Repeatedly Shri Rakesh Bhatia, the learned SDR for the respondent was asked how he considered that the goods were cleared by the appellants in a clandestine or surreptitious manner. All that he stated was that the appellants had in their classification list merely described the goods as "components" of cooling towers and not the Electric fans used therein. We do not accept this argument. We do not think that it was absolutely necessary for the appellants to have made a mention of the fans in the cooling towers. The Excise Officer who approved the classification list was expected to do so only after necessary enquiry and after satisfying himself about the components which had gone therein. It may not be possible in every case to give the names of all the individual components. The Excise Officer should take proper care and caution while approving the classification list so that a situation like the present does not arise. Having approved the classification list, it would not be proper for the department after considerable lapse of time to turn round and put the blame on the assessee. Even if we accept Shri Bhatia's argument that there was mis-statement, then also the rule that will be applicable would be Rule 10 read with Rule 173J under which the period of limitation was one year. On the material available we are not satisfied that appellants can be charged with having cleared the goods in a surreptitious or clandestine manner. Rule 9(2) would, therefore, not be attracted in the case.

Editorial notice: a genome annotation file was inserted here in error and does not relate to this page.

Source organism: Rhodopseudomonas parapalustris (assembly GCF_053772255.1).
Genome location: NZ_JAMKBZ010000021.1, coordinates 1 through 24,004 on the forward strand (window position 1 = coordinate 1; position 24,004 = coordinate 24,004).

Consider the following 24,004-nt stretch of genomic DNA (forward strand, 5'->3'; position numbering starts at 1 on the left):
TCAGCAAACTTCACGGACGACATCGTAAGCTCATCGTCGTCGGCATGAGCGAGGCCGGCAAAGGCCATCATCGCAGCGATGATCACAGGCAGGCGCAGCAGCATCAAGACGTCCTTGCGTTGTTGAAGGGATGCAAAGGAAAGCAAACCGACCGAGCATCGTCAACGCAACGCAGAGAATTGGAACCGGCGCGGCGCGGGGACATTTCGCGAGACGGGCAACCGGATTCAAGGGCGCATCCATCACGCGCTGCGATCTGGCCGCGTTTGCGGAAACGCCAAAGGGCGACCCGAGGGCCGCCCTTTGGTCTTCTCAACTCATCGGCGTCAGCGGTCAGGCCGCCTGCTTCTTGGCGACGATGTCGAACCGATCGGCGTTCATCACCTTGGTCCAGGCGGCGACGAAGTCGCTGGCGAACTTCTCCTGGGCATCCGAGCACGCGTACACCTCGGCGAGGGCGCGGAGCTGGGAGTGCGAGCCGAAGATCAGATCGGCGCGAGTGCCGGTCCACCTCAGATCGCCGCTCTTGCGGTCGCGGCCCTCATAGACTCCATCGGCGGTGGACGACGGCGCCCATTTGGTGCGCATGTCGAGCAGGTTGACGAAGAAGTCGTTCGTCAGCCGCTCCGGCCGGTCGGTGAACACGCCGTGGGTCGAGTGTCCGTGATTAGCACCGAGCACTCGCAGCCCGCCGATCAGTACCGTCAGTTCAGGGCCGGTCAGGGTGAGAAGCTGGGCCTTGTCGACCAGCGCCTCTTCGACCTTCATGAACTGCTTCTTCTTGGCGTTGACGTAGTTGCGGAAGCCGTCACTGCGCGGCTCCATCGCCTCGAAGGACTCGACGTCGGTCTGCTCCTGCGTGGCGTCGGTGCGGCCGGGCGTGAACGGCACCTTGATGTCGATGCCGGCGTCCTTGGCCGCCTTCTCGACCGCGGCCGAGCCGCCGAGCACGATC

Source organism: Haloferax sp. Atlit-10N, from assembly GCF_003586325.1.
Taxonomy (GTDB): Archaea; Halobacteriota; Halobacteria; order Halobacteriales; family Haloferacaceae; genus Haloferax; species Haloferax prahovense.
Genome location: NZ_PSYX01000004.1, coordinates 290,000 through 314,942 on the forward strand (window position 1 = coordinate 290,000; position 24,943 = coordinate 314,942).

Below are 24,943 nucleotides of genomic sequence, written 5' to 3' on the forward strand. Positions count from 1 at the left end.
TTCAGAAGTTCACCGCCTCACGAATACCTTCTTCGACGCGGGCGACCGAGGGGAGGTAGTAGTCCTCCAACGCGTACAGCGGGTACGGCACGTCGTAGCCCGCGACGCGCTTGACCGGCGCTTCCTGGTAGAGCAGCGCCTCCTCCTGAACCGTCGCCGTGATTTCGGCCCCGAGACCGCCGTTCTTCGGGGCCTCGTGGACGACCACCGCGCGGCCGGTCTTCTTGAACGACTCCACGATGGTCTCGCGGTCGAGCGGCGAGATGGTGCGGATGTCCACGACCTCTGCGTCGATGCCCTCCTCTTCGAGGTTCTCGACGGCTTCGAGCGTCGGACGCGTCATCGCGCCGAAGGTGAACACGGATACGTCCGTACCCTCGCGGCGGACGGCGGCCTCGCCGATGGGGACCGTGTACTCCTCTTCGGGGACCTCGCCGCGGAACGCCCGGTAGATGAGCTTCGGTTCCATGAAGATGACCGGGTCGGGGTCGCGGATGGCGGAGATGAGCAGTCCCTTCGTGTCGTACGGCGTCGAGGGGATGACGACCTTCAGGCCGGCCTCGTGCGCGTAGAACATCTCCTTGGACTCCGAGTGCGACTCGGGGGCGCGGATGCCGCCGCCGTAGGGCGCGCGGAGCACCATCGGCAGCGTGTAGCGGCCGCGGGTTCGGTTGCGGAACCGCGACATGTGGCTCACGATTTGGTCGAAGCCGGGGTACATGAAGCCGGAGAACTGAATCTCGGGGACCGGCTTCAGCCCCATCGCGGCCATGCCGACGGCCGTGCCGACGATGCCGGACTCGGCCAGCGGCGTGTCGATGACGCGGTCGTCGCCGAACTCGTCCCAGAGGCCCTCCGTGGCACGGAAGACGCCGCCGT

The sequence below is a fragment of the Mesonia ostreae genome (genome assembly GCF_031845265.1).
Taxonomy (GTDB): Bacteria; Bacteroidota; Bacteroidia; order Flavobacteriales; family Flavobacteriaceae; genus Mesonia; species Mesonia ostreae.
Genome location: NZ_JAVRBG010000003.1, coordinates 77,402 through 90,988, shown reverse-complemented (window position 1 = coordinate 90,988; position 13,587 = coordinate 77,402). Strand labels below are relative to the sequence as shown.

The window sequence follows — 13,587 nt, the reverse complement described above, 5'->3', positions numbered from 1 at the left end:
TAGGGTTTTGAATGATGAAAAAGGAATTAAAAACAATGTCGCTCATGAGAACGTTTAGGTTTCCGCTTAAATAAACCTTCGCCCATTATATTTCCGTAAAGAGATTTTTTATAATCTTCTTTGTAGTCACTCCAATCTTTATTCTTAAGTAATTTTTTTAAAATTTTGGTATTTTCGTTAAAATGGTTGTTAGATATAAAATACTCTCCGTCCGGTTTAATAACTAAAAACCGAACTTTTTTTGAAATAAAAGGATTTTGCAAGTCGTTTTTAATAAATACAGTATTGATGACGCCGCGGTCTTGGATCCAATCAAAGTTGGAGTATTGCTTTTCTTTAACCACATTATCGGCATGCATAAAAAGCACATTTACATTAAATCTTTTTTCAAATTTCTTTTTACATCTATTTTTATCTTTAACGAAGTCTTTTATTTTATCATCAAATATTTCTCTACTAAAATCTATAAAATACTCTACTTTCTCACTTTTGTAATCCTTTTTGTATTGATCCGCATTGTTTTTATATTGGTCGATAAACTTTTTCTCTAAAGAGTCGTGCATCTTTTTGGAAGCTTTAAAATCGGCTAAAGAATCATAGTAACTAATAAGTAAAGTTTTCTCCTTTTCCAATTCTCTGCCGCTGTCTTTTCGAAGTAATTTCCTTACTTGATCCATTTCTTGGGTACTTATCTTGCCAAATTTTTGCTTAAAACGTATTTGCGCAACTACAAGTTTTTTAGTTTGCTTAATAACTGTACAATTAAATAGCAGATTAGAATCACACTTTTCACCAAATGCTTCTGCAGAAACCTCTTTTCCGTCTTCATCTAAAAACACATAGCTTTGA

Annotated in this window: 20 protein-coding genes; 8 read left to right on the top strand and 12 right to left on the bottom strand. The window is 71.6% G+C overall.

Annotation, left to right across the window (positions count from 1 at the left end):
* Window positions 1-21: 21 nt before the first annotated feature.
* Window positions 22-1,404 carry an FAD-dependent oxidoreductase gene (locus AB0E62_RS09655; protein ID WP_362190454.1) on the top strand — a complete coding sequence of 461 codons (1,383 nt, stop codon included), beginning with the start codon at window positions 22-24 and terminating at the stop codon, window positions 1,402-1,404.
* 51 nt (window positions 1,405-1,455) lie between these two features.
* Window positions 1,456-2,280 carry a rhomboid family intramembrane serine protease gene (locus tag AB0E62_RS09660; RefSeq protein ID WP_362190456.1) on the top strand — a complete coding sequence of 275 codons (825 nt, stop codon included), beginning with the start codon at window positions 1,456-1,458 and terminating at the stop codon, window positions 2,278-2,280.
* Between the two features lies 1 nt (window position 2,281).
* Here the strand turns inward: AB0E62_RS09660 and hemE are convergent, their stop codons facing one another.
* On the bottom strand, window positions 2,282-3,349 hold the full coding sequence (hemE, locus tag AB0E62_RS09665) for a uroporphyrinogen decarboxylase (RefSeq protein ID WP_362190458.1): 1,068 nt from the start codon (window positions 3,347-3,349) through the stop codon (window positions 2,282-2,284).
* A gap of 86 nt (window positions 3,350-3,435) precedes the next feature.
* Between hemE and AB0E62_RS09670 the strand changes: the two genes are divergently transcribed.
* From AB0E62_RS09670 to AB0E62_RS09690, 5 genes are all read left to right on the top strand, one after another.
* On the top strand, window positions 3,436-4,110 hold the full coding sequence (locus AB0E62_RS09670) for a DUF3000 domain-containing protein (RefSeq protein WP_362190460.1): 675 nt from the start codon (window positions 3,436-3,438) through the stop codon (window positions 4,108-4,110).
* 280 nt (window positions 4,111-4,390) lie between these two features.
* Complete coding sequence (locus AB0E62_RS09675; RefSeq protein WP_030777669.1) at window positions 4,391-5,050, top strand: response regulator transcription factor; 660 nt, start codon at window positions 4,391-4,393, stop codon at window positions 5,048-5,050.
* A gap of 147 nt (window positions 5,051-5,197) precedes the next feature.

6. One more question advanced in the arguments was whether Rule 10(a) would be applicable in the case. The show cause notice has specifically referred to Rule 9(2). Whether Rule 10(a) would be applicable in the case would depends on the facts and circumstances of the case. For that we do not think that at this stage we should enter into an enquiry to find out whether the appellants had filed RT returns and whether there was assessment in the case. In fact this aspect of the matter has not been considered at any earlier stage. While it is not a question of law, it is necessary to go into the facts afresh to determine its applicability or otherwise. We are not inclined to enter into this aspect of the case at this stage. The demand for Central Excise duty relates to the period February 1972 to July 1974. The show cause notice demanding a duty for this period was issued on 1st September, 1975 i.e.

after expiry of one year period. The demand was, therefore, clearly time-barred. It is, therefore, not necessary to go into the merits of the classification of the goods in question. The order of the Appellate Collector is set aside and the appeal is allowed.